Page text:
The stories of Jesus have this in common, he saw people not only for who they were, but also for who God intended them to be. He saw beyond their faults, behind their failures, and beneath their fears. He saw them with eyes of love, and that alone brought hope and transformation.

God, keep us from having “glassy” eyes. Eyes that appear to see, but that really comprehend nothing. God, give us your eyes to see your children in our world. Amen.

Monday, August 27, 2007

Authentic Gothic

Yesterday at church we had a great day of welcoming guests, receiving new members, and sharing a church meal. It was also the first time most had seen the changes in the chapel. Some of our long-time members have been upset over the plan to use chairs instead of pews. I understand their grief and in some cases, anger. But I had to chuckle yesterday after talking with one of our resident architects, who was part of the team that designed the facility back in the 1960's.

He said one lady complained to him that removing the pews destroyed the "gothic integrity" of our sanctuary and chapel. But he replied, "You know, gothic churches never had pews. They used chairs."

Ministry Study

Yesterday we had a delegation meeting for those elected from South Carolina to attend next year's General Conference. Part of our discussion was the final report from our church's General Board of Higher Education and Ministry. In my very first post I wrote about their initial report and potential changes they proposed to the way we order ministry. The gist of GBHEM's final report was the recommendation that GC appoint another study commission for the upcoming four years to continue the work!

Still, the direction they propose includes some major changes: moving ordination to an earlier point in the process of the ministry journey, and separating ordination from full membership in the covenant connection of ministers. Though they suggest four more years of discussion, I wouldn't be surprised to see petitions at this GC relating to these same proposals.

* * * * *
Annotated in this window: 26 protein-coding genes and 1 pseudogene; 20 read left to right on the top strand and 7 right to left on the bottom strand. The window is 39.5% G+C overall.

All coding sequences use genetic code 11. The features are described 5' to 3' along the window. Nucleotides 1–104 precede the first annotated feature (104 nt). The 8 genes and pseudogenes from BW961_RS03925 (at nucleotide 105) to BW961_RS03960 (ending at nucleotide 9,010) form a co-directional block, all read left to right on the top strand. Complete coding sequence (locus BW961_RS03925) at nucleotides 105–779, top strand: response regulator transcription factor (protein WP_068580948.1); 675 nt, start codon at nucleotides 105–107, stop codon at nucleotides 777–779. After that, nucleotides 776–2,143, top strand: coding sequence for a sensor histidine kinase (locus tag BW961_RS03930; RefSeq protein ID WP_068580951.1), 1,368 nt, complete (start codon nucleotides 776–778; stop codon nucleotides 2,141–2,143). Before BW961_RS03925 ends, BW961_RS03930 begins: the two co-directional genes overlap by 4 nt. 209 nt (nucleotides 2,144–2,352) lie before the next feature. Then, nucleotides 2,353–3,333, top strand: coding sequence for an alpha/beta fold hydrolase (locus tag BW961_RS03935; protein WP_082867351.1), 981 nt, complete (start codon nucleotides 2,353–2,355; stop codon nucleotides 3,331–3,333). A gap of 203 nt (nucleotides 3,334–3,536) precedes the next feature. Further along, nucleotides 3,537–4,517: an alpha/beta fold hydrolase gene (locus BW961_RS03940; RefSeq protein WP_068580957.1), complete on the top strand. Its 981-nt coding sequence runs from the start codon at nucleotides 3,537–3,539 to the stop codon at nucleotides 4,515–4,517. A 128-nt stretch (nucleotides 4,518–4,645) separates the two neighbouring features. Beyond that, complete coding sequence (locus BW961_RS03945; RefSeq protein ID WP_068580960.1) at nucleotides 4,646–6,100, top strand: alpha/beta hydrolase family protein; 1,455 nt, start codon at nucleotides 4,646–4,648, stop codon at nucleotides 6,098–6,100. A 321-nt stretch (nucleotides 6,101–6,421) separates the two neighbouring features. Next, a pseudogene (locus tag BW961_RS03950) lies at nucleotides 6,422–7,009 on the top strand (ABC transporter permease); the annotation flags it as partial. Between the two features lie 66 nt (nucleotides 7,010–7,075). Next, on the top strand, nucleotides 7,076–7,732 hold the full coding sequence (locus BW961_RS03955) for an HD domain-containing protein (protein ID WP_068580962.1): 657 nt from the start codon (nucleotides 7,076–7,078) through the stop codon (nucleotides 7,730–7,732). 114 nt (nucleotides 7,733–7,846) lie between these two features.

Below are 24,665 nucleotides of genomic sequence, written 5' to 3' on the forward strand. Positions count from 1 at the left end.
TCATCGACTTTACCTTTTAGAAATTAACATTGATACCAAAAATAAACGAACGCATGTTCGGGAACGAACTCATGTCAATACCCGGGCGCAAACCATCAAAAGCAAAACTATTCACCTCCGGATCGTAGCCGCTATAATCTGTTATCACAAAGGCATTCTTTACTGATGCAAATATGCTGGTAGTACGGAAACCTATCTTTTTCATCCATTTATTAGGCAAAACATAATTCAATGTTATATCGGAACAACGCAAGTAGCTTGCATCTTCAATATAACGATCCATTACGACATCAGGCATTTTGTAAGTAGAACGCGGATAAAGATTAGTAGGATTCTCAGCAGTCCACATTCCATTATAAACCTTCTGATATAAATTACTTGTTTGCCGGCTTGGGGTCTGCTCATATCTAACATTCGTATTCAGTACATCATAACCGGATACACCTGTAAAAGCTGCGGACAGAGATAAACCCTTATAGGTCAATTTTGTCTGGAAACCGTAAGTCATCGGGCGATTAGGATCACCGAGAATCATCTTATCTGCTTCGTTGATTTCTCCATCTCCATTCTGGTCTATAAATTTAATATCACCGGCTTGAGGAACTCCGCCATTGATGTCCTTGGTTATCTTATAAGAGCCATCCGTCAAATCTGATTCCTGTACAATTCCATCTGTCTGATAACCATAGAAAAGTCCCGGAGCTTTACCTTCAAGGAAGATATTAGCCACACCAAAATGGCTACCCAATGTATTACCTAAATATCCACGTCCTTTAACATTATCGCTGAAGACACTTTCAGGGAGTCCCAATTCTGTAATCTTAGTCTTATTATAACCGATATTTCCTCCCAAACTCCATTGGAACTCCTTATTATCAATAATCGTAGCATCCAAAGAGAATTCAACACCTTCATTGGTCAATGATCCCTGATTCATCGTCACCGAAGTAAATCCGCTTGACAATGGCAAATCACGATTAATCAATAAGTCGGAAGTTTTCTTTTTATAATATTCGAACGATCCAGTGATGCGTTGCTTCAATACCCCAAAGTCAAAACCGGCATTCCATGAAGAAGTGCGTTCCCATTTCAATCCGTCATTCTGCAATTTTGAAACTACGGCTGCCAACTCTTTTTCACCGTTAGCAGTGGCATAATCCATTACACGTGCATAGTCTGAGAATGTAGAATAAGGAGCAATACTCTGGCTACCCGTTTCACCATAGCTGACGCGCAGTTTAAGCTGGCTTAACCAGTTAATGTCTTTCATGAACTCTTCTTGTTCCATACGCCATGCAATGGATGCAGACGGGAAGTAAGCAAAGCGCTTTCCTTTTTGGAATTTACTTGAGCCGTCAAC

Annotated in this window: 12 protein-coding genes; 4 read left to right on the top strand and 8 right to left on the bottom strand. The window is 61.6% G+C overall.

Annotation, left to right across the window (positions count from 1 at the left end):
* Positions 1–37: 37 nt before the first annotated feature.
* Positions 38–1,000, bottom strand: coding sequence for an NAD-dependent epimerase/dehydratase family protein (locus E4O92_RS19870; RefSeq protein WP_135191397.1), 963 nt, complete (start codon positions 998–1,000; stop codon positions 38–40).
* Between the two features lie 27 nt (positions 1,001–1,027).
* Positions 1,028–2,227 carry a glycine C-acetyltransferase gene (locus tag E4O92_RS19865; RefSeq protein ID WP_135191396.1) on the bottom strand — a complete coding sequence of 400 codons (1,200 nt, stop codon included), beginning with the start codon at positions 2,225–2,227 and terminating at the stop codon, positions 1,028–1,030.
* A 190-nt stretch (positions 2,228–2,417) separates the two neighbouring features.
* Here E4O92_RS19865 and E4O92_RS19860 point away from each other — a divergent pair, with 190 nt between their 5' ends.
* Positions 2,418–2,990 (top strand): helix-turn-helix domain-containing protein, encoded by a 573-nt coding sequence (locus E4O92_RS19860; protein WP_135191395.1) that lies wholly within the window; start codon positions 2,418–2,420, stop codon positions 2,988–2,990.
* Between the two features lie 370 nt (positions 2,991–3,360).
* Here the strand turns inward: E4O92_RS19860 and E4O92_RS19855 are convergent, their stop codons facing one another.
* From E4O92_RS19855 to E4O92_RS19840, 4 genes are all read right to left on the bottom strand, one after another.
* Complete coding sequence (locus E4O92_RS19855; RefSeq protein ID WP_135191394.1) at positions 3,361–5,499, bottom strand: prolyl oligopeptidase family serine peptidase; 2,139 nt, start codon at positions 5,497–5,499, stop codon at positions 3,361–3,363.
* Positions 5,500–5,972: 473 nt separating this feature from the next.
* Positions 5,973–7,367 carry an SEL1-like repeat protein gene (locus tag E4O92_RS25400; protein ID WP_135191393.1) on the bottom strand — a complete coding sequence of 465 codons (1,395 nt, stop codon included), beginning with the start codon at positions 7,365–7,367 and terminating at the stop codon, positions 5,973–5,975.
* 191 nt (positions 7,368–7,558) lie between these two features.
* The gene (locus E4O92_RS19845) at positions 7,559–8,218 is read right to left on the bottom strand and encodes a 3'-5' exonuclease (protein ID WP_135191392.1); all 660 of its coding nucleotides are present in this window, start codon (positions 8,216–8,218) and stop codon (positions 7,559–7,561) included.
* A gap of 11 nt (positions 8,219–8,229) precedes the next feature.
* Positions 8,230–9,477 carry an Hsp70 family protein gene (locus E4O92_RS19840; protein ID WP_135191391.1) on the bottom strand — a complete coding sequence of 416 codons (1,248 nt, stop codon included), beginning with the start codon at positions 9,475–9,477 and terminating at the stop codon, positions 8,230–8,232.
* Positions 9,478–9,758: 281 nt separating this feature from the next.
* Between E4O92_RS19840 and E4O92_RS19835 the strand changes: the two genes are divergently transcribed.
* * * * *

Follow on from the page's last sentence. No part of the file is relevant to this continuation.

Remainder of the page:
I do like the idea of streamlining our process as much as we can. I like the idea of changing the nomenclature of the "probationary" years to "Residency." And basically I think the idea to move ordination earlier, (which would drastically reduce the number of LP's by making them Elders in Provisional Membership), along with not giving Local Pastors the authority to administer sacraments (except under extreme conditions by the authority of the Bishop), is a good recommendation - I just don't see how it would work out. So maybe it does call for more study and discussion. I hope to hear how others think about this.

Friday, August 24, 2007

CoachNet 101

As part of our Conferences' emphasis on congregational development, I have been asked along with several others, to become certified as a Life Coach. Since the Conference is willing to pay for it, and it sounds like something I'd like (and definitely could become better at), I agreed.